It didn't hurt. It didn't work

Tories admit their anti-Blair campaign was a total failure
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The Independent Online
The Tories yesterday conceded that they had not landed a punch on Tony Blair since he became Labour leader two years ago. With less than a year to an expected May 1997 election, John Major endorsed a strategy somersault.

In a reversal of previous campaign themes, a specialmeeting of the Cabinet agreed for the first time that Labour had indeed changed its colours, but that it was now more dangerous and extreme than it ever had been under Harold Wilson and James Callaghan.

Stephen Dorrell, Secretary of State for Health and one of the mildest men in the Cabinet, last night gave a dramatic illustration of the new strategy with a speech in which he hinted that Labour's plans for constitutional change could threaten bloody civil war in Britain.

A Conservative spokesman said the Cabinet had agreed to pursue a new attack strategy under the slogan, "New Labour, New Danger".

But he added the remarkable admission: "It's a recognition that we have been using a number of attack strategies in the past that have not delivered, that have not laid the punches."

Gordon Brown, shadow Chancellor and chairman of Labour's day-to-day campaign committee, told the Independent: "This is an astonishing admission, that the whole of their political strategy has been wrong for two years.

"They are now saying that Labour is new and has changed. The claim that it is now more dangerous and more damaging cannot be sustained; they will not lay a finger on us."

But Labour unity was again broken from the Left when Diane Abbott, the MP and member of Labour's National Executive, threatened to vote against a Blair government if it went too far to the right.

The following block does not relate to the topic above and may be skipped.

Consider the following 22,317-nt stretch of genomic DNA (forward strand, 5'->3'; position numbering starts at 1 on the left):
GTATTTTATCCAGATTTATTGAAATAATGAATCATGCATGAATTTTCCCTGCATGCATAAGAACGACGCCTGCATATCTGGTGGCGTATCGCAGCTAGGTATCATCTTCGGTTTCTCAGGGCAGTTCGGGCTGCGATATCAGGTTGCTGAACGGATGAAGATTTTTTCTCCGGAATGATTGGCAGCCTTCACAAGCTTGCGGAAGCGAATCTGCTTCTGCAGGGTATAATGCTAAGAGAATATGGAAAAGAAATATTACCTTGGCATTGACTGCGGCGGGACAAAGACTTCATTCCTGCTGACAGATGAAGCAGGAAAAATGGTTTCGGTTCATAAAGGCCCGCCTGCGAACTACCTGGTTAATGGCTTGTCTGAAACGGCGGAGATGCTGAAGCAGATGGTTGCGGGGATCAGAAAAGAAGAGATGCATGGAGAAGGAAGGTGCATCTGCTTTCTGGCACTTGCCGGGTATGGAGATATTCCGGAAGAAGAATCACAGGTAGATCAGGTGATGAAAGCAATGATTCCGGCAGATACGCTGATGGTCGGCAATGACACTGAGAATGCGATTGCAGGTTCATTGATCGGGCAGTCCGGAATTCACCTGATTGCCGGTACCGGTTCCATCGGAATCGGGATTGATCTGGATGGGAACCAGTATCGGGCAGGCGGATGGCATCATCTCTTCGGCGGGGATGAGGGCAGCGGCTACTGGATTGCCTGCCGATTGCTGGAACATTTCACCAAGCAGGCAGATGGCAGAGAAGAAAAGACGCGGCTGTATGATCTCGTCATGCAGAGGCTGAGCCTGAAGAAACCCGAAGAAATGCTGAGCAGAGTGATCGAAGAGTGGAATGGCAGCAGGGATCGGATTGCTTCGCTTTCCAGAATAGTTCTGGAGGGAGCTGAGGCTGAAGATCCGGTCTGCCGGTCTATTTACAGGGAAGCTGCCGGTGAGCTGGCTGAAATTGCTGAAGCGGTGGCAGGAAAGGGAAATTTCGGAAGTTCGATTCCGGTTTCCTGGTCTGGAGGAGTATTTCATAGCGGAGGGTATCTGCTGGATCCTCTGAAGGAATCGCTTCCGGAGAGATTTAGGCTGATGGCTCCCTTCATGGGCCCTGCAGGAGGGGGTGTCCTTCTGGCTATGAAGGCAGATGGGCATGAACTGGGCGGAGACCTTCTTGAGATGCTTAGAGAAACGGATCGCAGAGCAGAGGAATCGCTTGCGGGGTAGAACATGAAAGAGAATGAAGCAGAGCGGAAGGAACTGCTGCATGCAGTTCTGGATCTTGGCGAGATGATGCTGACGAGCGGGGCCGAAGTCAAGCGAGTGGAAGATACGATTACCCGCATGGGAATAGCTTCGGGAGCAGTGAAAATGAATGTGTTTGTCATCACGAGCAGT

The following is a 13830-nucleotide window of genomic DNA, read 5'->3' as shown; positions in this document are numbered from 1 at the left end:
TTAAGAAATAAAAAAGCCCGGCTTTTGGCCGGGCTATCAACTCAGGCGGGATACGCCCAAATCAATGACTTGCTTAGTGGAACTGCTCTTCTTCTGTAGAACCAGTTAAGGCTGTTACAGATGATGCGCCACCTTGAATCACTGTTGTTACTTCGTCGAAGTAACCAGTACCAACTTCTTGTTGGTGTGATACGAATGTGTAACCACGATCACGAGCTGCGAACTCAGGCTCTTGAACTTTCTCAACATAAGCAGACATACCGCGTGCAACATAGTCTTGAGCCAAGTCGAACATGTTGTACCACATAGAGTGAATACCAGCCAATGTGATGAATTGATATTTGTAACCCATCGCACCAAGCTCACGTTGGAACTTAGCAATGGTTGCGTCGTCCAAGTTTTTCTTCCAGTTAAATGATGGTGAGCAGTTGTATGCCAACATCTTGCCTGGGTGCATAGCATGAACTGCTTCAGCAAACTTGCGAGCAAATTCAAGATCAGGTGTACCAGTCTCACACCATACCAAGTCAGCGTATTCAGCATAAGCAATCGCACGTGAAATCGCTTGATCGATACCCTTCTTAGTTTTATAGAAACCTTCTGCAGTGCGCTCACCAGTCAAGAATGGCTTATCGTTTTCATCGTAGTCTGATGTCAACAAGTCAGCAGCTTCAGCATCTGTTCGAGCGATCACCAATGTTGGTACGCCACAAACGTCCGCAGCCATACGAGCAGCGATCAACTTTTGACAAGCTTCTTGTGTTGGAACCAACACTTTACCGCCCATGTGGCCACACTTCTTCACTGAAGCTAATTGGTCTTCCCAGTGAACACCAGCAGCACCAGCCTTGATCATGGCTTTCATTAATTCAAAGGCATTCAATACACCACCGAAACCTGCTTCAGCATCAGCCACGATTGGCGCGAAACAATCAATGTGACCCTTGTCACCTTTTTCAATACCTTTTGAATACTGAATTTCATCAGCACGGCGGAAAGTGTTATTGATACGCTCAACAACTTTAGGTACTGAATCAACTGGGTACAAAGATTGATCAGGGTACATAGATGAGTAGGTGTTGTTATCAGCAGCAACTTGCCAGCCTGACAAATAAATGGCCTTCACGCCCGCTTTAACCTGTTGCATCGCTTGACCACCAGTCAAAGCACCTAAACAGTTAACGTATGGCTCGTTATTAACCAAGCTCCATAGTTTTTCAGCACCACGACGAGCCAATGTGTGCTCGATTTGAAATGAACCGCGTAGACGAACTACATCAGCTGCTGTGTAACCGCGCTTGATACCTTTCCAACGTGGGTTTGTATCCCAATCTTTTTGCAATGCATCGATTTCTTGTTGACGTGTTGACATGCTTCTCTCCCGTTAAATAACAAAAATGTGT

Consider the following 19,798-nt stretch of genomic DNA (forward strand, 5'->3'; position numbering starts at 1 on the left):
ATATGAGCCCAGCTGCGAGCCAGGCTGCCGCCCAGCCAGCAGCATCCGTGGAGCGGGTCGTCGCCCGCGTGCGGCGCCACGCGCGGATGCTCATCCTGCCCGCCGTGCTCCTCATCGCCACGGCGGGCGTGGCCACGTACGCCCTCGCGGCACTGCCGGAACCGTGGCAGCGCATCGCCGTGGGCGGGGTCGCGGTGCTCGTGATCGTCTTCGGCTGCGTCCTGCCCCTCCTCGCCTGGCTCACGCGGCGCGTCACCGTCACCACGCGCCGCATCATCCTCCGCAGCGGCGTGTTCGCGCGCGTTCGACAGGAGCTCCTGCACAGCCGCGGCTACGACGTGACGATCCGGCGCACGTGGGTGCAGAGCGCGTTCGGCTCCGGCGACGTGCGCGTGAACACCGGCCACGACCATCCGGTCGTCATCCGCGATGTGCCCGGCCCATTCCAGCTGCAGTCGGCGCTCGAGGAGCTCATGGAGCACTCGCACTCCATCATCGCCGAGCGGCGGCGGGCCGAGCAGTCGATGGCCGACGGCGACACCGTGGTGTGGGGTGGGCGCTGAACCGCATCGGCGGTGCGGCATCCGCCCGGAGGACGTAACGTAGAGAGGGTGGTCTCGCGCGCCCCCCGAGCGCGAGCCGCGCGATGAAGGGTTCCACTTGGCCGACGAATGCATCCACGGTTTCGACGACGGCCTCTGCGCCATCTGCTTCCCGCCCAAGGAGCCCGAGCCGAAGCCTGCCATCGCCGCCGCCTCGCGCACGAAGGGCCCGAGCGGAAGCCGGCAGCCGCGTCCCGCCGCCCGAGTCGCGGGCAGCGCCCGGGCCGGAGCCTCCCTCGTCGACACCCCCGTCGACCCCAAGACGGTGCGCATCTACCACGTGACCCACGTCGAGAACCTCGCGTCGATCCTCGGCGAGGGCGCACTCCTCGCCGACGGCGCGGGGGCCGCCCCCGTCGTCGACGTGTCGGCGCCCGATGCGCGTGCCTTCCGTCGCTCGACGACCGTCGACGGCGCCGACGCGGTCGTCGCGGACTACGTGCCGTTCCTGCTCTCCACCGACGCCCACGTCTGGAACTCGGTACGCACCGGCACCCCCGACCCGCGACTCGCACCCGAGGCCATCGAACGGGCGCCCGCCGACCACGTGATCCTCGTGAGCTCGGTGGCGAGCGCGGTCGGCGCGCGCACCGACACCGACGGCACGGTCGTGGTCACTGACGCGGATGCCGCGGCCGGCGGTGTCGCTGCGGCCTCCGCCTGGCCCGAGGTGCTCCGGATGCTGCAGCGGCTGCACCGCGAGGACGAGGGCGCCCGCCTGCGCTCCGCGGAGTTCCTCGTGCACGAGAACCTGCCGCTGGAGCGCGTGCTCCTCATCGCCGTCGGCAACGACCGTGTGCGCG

The party's national executive will today get its first sight of the 10,000-word "Road to the Manifesto" document, the Blair programme for government that is expected to be overwhelmingly approved for a Thursday launch.

Labour's Deputy Leader, John Prescott, said last night: "Without even knowing the contents of the 'Road to the Manifesto' document, they have decided to launch a new negative campaign."

The Tory spokesman said: "Over the last two years, we have come up with a number of lines of attack against the Labour Party as Tony Blair has shamelessly lurched to the right in the pursuit of Middle England.

"Those lines of attack have included the accusation that he's been stealing our clothes. That is not terribly threatening because that's exactly what Tony Blair wanted us to say."

He said the message being put out by the Tories had been contradictory and confused, and after yesterday's Cabinet endorsement of the new line, Mr Major urged his colleagues to show discipline in "singing from the same hymn sheet".

Mr Dorrell said last night that the people of Britain should not take for granted the evolutionary political change of the last three centuries.

"You only need the most cursory acquaintance with the blood-stained pages of history to understand its significance.

"And yet it is precisely that record on continuous evolutionary change which is now under threat from Labour's half-baked ideas for the constitution."

Other threats that will be highlighted include a sell-out to Europe, higher taxes, and a resurgence of union power. Drawing a comparison with Wilson and Callaghan, the Party chairman, Brian Mawhinney, said on Friday: "In many important respects, Labour have a more dangerous policy agenda today than they did in the 1960s and 1970s."

A copy of a Tory election campaign budget, leaked recently to Labour, shows the party is planning to spend more than pounds 2m on a "New Labour, New Danger" poster campaign, starting today and running to the end of September.

The campaign will then shift into another gear, moving from the negative to the positive, with a party political broadcast, and posters, arguing "Life's Better" under the Conservatives.

One Tory complaint is that Mr Blair has deliberately taken on the left in his own party to show how moderate he is.

The Labour left continued to feed that perception yesterday with more protests against Mr Blair's dictatorial leadership. Ms Abbott told the Independent last night that she would not leave the Labour Party, but that Mr Blair was planning to rely on "votes from other quarters" rather than his own left wing.

Donald Macintyre, page 13